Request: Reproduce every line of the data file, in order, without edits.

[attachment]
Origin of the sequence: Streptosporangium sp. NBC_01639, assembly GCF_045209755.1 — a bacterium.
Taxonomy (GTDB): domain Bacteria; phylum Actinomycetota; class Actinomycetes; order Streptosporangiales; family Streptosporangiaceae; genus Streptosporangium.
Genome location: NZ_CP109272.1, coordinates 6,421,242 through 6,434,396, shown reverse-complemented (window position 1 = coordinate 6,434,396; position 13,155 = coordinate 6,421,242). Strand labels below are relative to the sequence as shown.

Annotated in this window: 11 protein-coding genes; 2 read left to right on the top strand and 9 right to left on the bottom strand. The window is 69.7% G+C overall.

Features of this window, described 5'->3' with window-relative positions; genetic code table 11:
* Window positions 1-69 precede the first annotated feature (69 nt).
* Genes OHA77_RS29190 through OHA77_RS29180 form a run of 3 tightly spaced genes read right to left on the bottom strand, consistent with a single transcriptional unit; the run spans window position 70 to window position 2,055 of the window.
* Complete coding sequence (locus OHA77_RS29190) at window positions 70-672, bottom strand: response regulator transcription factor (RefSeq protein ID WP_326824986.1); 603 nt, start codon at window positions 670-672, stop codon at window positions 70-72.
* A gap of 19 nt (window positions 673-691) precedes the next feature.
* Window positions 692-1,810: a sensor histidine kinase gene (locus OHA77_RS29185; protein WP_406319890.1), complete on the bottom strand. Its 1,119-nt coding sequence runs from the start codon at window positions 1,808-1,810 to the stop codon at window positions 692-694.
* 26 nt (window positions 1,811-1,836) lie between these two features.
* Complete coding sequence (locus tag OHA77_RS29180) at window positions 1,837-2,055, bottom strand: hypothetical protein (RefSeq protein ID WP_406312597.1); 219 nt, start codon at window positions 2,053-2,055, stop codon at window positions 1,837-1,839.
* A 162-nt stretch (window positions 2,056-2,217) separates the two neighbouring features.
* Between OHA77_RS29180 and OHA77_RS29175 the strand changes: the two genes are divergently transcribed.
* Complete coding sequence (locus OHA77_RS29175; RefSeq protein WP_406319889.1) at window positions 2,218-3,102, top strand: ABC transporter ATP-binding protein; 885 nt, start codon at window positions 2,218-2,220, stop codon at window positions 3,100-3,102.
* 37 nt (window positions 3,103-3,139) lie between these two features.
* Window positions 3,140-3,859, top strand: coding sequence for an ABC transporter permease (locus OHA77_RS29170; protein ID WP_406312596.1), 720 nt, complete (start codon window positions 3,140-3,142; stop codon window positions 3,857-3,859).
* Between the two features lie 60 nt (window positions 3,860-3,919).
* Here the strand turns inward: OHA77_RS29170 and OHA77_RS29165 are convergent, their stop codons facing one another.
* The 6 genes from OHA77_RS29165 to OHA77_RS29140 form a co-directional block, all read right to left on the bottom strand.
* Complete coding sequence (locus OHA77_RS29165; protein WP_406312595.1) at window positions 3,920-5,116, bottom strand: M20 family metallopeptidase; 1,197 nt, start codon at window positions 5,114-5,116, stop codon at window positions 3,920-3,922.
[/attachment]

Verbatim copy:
Origin of the sequence: Streptosporangium sp. NBC_01639, assembly GCF_045209755.1 — a bacterium.
Taxonomy (GTDB): domain Bacteria; phylum Actinomycetota; class Actinomycetes; order Streptosporangiales; family Streptosporangiaceae; genus Streptosporangium.
Genome location: NZ_CP109272.1, coordinates 6,421,242 through 6,434,396, shown reverse-complemented (window position 1 = coordinate 6,434,396; position 13,155 = coordinate 6,421,242). Strand labels below are relative to the sequence as shown.

Annotated in this window: 11 protein-coding genes; 2 read left to right on the top strand and 9 right to left on the bottom strand. The window is 69.7% G+C overall.

Features of this window, described 5'->3' with window-relative positions; genetic code table 11:
* Window positions 1-69 precede the first annotated feature (69 nt).
* Genes OHA77_RS29190 through OHA77_RS29180 form a run of 3 tightly spaced genes read right to left on the bottom strand, consistent with a single transcriptional unit; the run spans window position 70 to window position 2,055 of the window.
* Complete coding sequence (locus OHA77_RS29190) at window positions 70-672, bottom strand: response regulator transcription factor (RefSeq protein ID WP_326824986.1); 603 nt, start codon at window positions 670-672, stop codon at window positions 70-72.
* A gap of 19 nt (window positions 673-691) precedes the next feature.
* Window positions 692-1,810: a sensor histidine kinase gene (locus OHA77_RS29185; protein WP_406319890.1), complete on the bottom strand. Its 1,119-nt coding sequence runs from the start codon at window positions 1,808-1,810 to the stop codon at window positions 692-694.
* 26 nt (window positions 1,811-1,836) lie between these two features.
* Complete coding sequence (locus tag OHA77_RS29180) at window positions 1,837-2,055, bottom strand: hypothetical protein (RefSeq protein ID WP_406312597.1); 219 nt, start codon at window positions 2,053-2,055, stop codon at window positions 1,837-1,839.
* A 162-nt stretch (window positions 2,056-2,217) separates the two neighbouring features.
* Between OHA77_RS29180 and OHA77_RS29175 the strand changes: the two genes are divergently transcribed.
* Complete coding sequence (locus OHA77_RS29175; RefSeq protein WP_406319889.1) at window positions 2,218-3,102, top strand: ABC transporter ATP-binding protein; 885 nt, start codon at window positions 2,218-2,220, stop codon at window positions 3,100-3,102.
* 37 nt (window positions 3,103-3,139) lie between these two features.
* Window positions 3,140-3,859, top strand: coding sequence for an ABC transporter permease (locus OHA77_RS29170; protein ID WP_406312596.1), 720 nt, complete (start codon window positions 3,140-3,142; stop codon window positions 3,857-3,859).
* Between the two features lie 60 nt (window positions 3,860-3,919).
* Here the strand turns inward: OHA77_RS29170 and OHA77_RS29165 are convergent, their stop codons facing one another.
* The 6 genes from OHA77_RS29165 to OHA77_RS29140 form a co-directional block, all read right to left on the bottom strand.
* Complete coding sequence (locus OHA77_RS29165; protein WP_406312595.1) at window positions 3,920-5,116, bottom strand: M20 family metallopeptidase; 1,197 nt, start codon at window positions 5,114-5,116, stop codon at window positions 3,920-3,922.